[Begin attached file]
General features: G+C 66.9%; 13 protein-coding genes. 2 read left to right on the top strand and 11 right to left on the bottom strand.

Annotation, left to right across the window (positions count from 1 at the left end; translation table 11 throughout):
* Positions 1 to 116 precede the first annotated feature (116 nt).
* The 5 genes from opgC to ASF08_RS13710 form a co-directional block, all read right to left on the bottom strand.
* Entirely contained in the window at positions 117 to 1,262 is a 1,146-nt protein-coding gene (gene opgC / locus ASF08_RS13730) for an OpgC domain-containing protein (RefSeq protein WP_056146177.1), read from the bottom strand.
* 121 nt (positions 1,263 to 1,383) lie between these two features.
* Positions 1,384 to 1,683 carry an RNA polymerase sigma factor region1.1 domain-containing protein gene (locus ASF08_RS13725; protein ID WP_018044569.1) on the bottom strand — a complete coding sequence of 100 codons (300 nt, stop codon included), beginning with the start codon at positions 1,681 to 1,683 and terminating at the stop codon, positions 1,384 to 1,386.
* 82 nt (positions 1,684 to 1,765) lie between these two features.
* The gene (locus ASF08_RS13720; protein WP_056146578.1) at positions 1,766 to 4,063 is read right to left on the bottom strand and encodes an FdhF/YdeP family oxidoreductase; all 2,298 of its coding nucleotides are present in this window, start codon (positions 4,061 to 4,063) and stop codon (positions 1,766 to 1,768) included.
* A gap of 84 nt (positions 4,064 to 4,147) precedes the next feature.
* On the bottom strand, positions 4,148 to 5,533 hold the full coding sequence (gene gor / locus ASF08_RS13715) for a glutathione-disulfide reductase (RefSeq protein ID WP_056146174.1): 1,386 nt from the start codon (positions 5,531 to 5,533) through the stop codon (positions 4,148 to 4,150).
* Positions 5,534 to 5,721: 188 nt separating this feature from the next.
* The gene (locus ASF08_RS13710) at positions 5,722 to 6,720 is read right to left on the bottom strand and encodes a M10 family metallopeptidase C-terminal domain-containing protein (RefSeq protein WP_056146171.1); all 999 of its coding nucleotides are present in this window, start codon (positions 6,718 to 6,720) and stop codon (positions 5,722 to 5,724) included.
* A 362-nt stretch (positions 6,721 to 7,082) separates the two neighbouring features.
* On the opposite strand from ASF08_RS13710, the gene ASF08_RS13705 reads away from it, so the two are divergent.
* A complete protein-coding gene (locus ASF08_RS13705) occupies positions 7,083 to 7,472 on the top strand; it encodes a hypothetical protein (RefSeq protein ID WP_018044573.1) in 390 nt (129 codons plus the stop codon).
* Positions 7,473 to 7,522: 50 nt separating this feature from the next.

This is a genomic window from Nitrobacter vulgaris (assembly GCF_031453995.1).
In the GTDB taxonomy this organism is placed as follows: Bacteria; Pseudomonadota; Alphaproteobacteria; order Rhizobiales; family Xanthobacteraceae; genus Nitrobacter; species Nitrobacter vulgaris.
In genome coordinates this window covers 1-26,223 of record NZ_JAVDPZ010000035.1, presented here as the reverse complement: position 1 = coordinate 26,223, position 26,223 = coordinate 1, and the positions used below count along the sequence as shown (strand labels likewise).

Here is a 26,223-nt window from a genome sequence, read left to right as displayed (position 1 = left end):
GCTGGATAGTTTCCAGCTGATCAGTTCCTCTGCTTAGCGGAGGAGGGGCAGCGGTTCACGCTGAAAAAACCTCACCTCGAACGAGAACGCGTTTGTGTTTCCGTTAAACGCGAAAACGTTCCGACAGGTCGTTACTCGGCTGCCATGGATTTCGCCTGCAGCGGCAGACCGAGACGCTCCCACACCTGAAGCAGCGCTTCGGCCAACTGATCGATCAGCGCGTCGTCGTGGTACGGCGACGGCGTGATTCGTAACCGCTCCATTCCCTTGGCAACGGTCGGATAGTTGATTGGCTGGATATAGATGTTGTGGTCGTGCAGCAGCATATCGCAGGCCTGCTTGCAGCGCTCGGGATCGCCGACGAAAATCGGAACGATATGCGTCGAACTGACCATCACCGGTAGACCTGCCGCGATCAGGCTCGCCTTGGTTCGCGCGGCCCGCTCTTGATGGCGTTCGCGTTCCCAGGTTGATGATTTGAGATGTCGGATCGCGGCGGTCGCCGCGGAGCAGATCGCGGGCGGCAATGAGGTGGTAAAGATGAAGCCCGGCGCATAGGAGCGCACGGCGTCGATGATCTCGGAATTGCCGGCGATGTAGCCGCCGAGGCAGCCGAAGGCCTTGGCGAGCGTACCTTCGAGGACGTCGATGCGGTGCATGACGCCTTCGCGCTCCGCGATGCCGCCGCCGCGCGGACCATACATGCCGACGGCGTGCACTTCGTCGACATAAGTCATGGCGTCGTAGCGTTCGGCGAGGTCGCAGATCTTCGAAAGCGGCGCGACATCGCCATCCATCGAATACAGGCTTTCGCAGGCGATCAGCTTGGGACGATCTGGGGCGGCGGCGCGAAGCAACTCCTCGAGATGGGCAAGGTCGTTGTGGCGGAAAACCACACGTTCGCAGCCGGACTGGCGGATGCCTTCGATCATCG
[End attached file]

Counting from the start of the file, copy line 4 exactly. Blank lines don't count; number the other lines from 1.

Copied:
* The 5 genes from opgC to ASF08_RS13710 form a co-directional block, all read right to left on the bottom strand.